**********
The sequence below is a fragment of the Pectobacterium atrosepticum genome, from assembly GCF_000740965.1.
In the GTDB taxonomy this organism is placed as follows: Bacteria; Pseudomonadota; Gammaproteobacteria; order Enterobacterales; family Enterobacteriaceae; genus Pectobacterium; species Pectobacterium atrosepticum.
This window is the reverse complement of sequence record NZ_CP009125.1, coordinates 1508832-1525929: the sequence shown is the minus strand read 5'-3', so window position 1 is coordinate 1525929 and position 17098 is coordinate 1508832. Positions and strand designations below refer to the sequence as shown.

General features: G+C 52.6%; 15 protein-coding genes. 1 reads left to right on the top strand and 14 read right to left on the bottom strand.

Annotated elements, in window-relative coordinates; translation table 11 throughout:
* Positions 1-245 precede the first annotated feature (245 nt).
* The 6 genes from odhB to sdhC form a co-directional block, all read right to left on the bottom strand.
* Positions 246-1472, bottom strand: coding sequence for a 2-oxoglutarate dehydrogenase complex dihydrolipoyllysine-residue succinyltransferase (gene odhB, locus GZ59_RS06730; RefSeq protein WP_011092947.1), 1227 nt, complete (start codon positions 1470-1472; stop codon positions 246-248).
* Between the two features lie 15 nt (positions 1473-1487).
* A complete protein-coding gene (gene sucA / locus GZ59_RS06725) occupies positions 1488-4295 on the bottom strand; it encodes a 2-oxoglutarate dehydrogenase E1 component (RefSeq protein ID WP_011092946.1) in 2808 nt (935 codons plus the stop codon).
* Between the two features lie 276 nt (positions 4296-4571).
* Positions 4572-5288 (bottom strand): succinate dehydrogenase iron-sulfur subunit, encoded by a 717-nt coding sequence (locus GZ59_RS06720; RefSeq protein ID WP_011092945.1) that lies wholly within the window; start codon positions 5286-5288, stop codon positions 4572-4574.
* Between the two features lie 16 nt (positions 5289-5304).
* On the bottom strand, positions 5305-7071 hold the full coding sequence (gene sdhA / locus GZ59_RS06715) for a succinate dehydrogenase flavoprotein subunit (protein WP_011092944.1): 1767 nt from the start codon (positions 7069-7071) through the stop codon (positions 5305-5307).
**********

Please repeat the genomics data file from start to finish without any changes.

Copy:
The sequence below is a fragment of the Pectobacterium atrosepticum genome, from assembly GCF_000740965.1.
In the GTDB taxonomy this organism is placed as follows: Bacteria; Pseudomonadota; Gammaproteobacteria; order Enterobacterales; family Enterobacteriaceae; genus Pectobacterium; species Pectobacterium atrosepticum.
This window is the reverse complement of sequence record NZ_CP009125.1, coordinates 1508832-1525929: the sequence shown is the minus strand read 5'-3', so window position 1 is coordinate 1525929 and position 17098 is coordinate 1508832. Positions and strand designations below refer to the sequence as shown.

General features: G+C 52.6%; 15 protein-coding genes. 1 reads left to right on the top strand and 14 read right to left on the bottom strand.

Annotated elements, in window-relative coordinates; translation table 11 throughout:
* Positions 1-245 precede the first annotated feature (245 nt).
* The 6 genes from odhB to sdhC form a co-directional block, all read right to left on the bottom strand.
* Positions 246-1472, bottom strand: coding sequence for a 2-oxoglutarate dehydrogenase complex dihydrolipoyllysine-residue succinyltransferase (gene odhB, locus GZ59_RS06730; RefSeq protein WP_011092947.1), 1227 nt, complete (start codon positions 1470-1472; stop codon positions 246-248).
* Between the two features lie 15 nt (positions 1473-1487).
* A complete protein-coding gene (gene sucA / locus GZ59_RS06725) occupies positions 1488-4295 on the bottom strand; it encodes a 2-oxoglutarate dehydrogenase E1 component (RefSeq protein ID WP_011092946.1) in 2808 nt (935 codons plus the stop codon).
* Between the two features lie 276 nt (positions 4296-4571).
* Positions 4572-5288 (bottom strand): succinate dehydrogenase iron-sulfur subunit, encoded by a 717-nt coding sequence (locus GZ59_RS06720; RefSeq protein ID WP_011092945.1) that lies wholly within the window; start codon positions 5286-5288, stop codon positions 4572-4574.
* Between the two features lie 16 nt (positions 5289-5304).
* On the bottom strand, positions 5305-7071 hold the full coding sequence (gene sdhA / locus GZ59_RS06715) for a succinate dehydrogenase flavoprotein subunit (protein WP_011092944.1): 1767 nt from the start codon (positions 7069-7071) through the stop codon (positions 5305-5307).